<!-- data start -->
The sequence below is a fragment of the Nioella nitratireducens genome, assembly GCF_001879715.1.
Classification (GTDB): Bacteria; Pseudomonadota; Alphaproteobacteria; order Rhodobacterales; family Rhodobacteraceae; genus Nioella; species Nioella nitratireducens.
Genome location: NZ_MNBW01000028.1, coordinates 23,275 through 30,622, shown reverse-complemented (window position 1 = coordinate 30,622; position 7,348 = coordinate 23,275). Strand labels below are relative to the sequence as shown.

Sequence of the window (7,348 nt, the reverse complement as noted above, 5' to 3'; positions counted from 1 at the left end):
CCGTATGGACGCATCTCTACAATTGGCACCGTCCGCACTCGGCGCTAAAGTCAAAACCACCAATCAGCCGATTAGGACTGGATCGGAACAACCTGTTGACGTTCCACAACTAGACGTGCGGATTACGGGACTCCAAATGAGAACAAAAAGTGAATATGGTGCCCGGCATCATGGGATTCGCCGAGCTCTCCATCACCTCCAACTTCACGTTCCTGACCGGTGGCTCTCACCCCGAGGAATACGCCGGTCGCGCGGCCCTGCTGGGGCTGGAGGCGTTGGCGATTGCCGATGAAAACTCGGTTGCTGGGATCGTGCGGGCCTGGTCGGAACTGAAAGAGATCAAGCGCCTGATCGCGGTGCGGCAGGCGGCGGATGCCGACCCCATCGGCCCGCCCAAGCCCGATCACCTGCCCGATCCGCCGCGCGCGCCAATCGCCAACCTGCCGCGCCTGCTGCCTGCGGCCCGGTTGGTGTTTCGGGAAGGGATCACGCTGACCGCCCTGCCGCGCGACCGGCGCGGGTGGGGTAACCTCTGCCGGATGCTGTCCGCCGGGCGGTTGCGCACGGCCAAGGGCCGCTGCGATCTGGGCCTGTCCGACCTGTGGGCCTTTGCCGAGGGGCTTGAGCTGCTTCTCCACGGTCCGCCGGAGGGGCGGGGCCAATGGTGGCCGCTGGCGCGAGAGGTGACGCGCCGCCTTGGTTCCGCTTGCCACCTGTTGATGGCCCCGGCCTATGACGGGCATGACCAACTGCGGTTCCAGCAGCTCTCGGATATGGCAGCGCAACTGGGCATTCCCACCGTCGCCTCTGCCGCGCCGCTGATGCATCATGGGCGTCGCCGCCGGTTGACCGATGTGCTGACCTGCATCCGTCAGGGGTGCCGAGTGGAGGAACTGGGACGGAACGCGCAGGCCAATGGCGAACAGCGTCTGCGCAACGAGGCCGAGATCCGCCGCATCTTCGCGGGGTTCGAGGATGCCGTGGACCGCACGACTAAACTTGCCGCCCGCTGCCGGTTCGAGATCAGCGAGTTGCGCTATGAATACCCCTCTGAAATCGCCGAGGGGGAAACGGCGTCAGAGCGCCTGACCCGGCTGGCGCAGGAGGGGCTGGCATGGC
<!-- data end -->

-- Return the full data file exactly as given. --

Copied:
The sequence below is a fragment of the Nioella nitratireducens genome, assembly GCF_001879715.1.
Classification (GTDB): Bacteria; Pseudomonadota; Alphaproteobacteria; order Rhodobacterales; family Rhodobacteraceae; genus Nioella; species Nioella nitratireducens.
Genome location: NZ_MNBW01000028.1, coordinates 23,275 through 30,622, shown reverse-complemented (window position 1 = coordinate 30,622; position 7,348 = coordinate 23,275). Strand labels below are relative to the sequence as shown.

Sequence of the window (7,348 nt, the reverse complement as noted above, 5' to 3'; positions counted from 1 at the left end):
CCGTATGGACGCATCTCTACAATTGGCACCGTCCGCACTCGGCGCTAAAGTCAAAACCACCAATCAGCCGATTAGGACTGGATCGGAACAACCTGTTGACGTTCCACAACTAGACGTGCGGATTACGGGACTCCAAATGAGAACAAAAAGTGAATATGGTGCCCGGCATCATGGGATTCGCCGAGCTCTCCATCACCTCCAACTTCACGTTCCTGACCGGTGGCTCTCACCCCGAGGAATACGCCGGTCGCGCGGCCCTGCTGGGGCTGGAGGCGTTGGCGATTGCCGATGAAAACTCGGTTGCTGGGATCGTGCGGGCCTGGTCGGAACTGAAAGAGATCAAGCGCCTGATCGCGGTGCGGCAGGCGGCGGATGCCGACCCCATCGGCCCGCCCAAGCCCGATCACCTGCCCGATCCGCCGCGCGCGCCAATCGCCAACCTGCCGCGCCTGCTGCCTGCGGCCCGGTTGGTGTTTCGGGAAGGGATCACGCTGACCGCCCTGCCGCGCGACCGGCGCGGGTGGGGTAACCTCTGCCGGATGCTGTCCGCCGGGCGGTTGCGCACGGCCAAGGGCCGCTGCGATCTGGGCCTGTCCGACCTGTGGGCCTTTGCCGAGGGGCTTGAGCTGCTTCTCCACGGTCCGCCGGAGGGGCGGGGCCAATGGTGGCCGCTGGCGCGAGAGGTGACGCGCCGCCTTGGTTCCGCTTGCCACCTGTTGATGGCCCCGGCCTATGACGGGCATGACCAACTGCGGTTCCAGCAGCTCTCGGATATGGCAGCGCAACTGGGCATTCCCACCGTCGCCTCTGCCGCGCCGCTGATGCATCATGGGCGTCGCCGCCGGTTGACCGATGTGCTGACCTGCATCCGTCAGGGGTGCCGAGTGGAGGAACTGGGACGGAACGCGCAGGCCAATGGCGAACAGCGTCTGCGCAACGAGGCCGAGATCCGCCGCATCTTCGCGGGGTTCGAGGATGCCGTGGACCGCACGACTAAACTTGCCGCCCGCTGCCGGTTCGAGATCAGCGAGTTGCGCTATGAATACCCCTCTGAAATCGCCGAGGGGGAAACGGCGTCAGAGCGCCTGACCCGGCTGGCGCAGGAGGGGCTGGCATGGC